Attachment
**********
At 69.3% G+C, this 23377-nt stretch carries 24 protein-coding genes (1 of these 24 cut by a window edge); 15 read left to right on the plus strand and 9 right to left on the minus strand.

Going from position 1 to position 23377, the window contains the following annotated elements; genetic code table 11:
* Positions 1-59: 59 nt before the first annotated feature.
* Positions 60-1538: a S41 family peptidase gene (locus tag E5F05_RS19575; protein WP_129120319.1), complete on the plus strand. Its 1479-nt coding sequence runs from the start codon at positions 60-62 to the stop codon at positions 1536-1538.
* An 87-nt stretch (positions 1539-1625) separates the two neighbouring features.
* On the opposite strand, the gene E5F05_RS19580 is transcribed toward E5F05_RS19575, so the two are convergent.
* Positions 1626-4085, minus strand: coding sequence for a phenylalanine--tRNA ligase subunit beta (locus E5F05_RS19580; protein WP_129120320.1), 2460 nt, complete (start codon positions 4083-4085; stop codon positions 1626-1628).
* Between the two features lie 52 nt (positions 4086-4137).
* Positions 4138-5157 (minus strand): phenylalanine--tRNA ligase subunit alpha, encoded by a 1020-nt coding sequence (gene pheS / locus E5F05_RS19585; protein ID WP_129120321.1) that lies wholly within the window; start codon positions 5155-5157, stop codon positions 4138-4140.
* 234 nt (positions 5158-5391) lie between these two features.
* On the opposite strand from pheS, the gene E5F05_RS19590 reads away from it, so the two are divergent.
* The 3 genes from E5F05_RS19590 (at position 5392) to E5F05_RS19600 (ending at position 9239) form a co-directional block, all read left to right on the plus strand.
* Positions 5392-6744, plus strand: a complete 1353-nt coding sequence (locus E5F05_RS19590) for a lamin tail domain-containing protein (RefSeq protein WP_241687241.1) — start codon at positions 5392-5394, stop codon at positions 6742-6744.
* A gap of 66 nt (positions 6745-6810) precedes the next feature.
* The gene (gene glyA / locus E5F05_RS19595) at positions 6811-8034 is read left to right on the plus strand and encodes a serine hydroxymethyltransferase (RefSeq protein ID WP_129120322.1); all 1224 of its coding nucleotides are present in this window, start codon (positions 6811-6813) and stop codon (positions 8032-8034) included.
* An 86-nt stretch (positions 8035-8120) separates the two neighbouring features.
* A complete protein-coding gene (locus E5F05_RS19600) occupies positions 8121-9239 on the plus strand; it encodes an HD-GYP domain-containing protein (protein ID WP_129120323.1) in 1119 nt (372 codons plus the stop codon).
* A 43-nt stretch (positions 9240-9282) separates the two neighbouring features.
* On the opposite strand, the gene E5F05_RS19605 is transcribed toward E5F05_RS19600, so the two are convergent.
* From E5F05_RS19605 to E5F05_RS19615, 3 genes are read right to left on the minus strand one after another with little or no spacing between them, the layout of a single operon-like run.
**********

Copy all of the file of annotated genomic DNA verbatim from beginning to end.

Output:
At 69.3% G+C, this 23377-nt stretch carries 24 protein-coding genes (1 of these 24 cut by a window edge); 15 read left to right on the plus strand and 9 right to left on the minus strand.

Going from position 1 to position 23377, the window contains the following annotated elements; genetic code table 11:
* Positions 1-59: 59 nt before the first annotated feature.
* Positions 60-1538: a S41 family peptidase gene (locus tag E5F05_RS19575; protein WP_129120319.1), complete on the plus strand. Its 1479-nt coding sequence runs from the start codon at positions 60-62 to the stop codon at positions 1536-1538.
* An 87-nt stretch (positions 1539-1625) separates the two neighbouring features.
* On the opposite strand, the gene E5F05_RS19580 is transcribed toward E5F05_RS19575, so the two are convergent.
* Positions 1626-4085, minus strand: coding sequence for a phenylalanine--tRNA ligase subunit beta (locus E5F05_RS19580; protein WP_129120320.1), 2460 nt, complete (start codon positions 4083-4085; stop codon positions 1626-1628).
* Between the two features lie 52 nt (positions 4086-4137).
* Positions 4138-5157 (minus strand): phenylalanine--tRNA ligase subunit alpha, encoded by a 1020-nt coding sequence (gene pheS / locus E5F05_RS19585; protein ID WP_129120321.1) that lies wholly within the window; start codon positions 5155-5157, stop codon positions 4138-4140.
* 234 nt (positions 5158-5391) lie between these two features.
* On the opposite strand from pheS, the gene E5F05_RS19590 reads away from it, so the two are divergent.
* The 3 genes from E5F05_RS19590 (at position 5392) to E5F05_RS19600 (ending at position 9239) form a co-directional block, all read left to right on the plus strand.
* Positions 5392-6744, plus strand: a complete 1353-nt coding sequence (locus E5F05_RS19590) for a lamin tail domain-containing protein (RefSeq protein WP_241687241.1) — start codon at positions 5392-5394, stop codon at positions 6742-6744.
* A gap of 66 nt (positions 6745-6810) precedes the next feature.
* The gene (gene glyA / locus E5F05_RS19595) at positions 6811-8034 is read left to right on the plus strand and encodes a serine hydroxymethyltransferase (RefSeq protein ID WP_129120322.1); all 1224 of its coding nucleotides are present in this window, start codon (positions 6811-6813) and stop codon (positions 8032-8034) included.
* An 86-nt stretch (positions 8035-8120) separates the two neighbouring features.
* A complete protein-coding gene (locus E5F05_RS19600) occupies positions 8121-9239 on the plus strand; it encodes an HD-GYP domain-containing protein (protein ID WP_129120323.1) in 1119 nt (372 codons plus the stop codon).
* A 43-nt stretch (positions 9240-9282) separates the two neighbouring features.
* On the opposite strand, the gene E5F05_RS19605 is transcribed toward E5F05_RS19600, so the two are convergent.
* From E5F05_RS19605 to E5F05_RS19615, 3 genes are read right to left on the minus strand one after another with little or no spacing between them, the layout of a single operon-like run.